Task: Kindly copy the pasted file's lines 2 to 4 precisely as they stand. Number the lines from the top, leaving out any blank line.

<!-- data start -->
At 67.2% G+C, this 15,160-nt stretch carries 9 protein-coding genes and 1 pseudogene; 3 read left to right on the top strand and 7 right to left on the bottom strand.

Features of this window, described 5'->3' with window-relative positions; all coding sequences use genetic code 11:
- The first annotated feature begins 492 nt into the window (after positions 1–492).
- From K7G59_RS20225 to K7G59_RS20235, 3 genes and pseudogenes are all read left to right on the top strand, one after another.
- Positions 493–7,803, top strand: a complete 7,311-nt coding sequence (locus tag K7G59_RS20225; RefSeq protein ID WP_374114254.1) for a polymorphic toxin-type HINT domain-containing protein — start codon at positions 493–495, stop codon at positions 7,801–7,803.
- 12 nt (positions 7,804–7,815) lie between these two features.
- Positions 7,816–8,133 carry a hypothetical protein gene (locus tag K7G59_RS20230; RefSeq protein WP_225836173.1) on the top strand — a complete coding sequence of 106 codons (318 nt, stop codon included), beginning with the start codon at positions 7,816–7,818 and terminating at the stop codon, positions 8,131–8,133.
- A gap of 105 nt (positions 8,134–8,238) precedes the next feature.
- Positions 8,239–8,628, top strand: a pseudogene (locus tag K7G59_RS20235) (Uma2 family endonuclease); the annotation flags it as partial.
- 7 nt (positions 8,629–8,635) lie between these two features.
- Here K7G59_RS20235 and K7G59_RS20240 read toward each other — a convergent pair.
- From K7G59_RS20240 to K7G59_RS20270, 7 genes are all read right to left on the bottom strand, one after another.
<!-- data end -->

Features of this window, described 5'->3' with window-relative positions; all coding sequences use genetic code 11:
- The first annotated feature begins 492 nt into the window (after positions 1–492).
- From K7G59_RS20225 to K7G59_RS20235, 3 genes and pseudogenes are all read left to right on the top strand, one after another.